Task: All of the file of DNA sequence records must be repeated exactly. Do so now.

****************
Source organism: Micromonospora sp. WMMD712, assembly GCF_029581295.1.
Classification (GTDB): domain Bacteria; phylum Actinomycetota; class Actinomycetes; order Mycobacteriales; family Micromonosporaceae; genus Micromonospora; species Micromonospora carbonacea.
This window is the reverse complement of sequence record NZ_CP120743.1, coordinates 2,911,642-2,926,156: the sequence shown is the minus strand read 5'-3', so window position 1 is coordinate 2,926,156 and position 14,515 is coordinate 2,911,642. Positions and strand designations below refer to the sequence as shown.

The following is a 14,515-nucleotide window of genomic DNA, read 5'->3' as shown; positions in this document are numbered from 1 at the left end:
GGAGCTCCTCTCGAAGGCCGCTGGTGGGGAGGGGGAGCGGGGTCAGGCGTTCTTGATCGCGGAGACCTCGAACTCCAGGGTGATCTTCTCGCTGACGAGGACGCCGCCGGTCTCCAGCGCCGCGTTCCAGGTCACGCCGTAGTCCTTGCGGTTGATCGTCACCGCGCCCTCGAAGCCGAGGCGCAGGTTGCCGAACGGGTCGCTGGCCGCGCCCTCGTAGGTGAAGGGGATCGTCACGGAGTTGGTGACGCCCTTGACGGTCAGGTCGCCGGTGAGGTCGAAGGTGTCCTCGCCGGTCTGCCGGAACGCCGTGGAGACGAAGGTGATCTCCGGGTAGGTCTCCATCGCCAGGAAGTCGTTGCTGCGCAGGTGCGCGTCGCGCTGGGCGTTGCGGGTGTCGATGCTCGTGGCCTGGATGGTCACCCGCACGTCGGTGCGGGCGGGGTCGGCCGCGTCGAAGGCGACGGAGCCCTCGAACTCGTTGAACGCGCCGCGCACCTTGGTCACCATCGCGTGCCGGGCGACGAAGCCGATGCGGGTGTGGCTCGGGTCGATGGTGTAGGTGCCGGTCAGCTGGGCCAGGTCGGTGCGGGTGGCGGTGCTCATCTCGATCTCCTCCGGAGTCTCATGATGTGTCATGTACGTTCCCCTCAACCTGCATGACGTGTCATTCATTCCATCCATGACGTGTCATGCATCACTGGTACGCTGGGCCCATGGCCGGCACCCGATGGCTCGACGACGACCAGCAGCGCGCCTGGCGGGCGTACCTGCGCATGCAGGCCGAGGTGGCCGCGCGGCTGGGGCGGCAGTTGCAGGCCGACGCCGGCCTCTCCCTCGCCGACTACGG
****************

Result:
Source organism: Micromonospora sp. WMMD712, assembly GCF_029581295.1.
Classification (GTDB): domain Bacteria; phylum Actinomycetota; class Actinomycetes; order Mycobacteriales; family Micromonosporaceae; genus Micromonospora; species Micromonospora carbonacea.
This window is the reverse complement of sequence record NZ_CP120743.1, coordinates 2,911,642-2,926,156: the sequence shown is the minus strand read 5'-3', so window position 1 is coordinate 2,926,156 and position 14,515 is coordinate 2,911,642. Positions and strand designations below refer to the sequence as shown.

The following is a 14,515-nucleotide window of genomic DNA, read 5'->3' as shown; positions in this document are numbered from 1 at the left end:
GGAGCTCCTCTCGAAGGCCGCTGGTGGGGAGGGGGAGCGGGGTCAGGCGTTCTTGATCGCGGAGACCTCGAACTCCAGGGTGATCTTCTCGCTGACGAGGACGCCGCCGGTCTCCAGCGCCGCGTTCCAGGTCACGCCGTAGTCCTTGCGGTTGATCGTCACCGCGCCCTCGAAGCCGAGGCGCAGGTTGCCGAACGGGTCGCTGGCCGCGCCCTCGTAGGTGAAGGGGATCGTCACGGAGTTGGTGACGCCCTTGACGGTCAGGTCGCCGGTGAGGTCGAAGGTGTCCTCGCCGGTCTGCCGGAACGCCGTGGAGACGAAGGTGATCTCCGGGTAGGTCTCCATCGCCAGGAAGTCGTTGCTGCGCAGGTGCGCGTCGCGCTGGGCGTTGCGGGTGTCGATGCTCGTGGCCTGGATGGTCACCCGCACGTCGGTGCGGGCGGGGTCGGCCGCGTCGAAGGCGACGGAGCCCTCGAACTCGTTGAACGCGCCGCGCACCTTGGTCACCATCGCGTGCCGGGCGACGAAGCCGATGCGGGTGTGGCTCGGGTCGATGGTGTAGGTGCCGGTCAGCTGGGCCAGGTCGGTGCGGGTGGCGGTGCTCATCTCGATCTCCTCCGGAGTCTCATGATGTGTCATGTACGTTCCCCTCAACCTGCATGACGTGTCATTCATTCCATCCATGACGTGTCATGCATCACTGGTACGCTGGGCCCATGGCCGGCACCCGATGGCTCGACGACGACCAGCAGCGCGCCTGGCGGGCGTACCTGCGCATGCAGGCCGAGGTGGCCGCGCGGCTGGGGCGGCAGTTGCAGGCCGACGCCGGCCTCTCCCTCGCCGACTACGG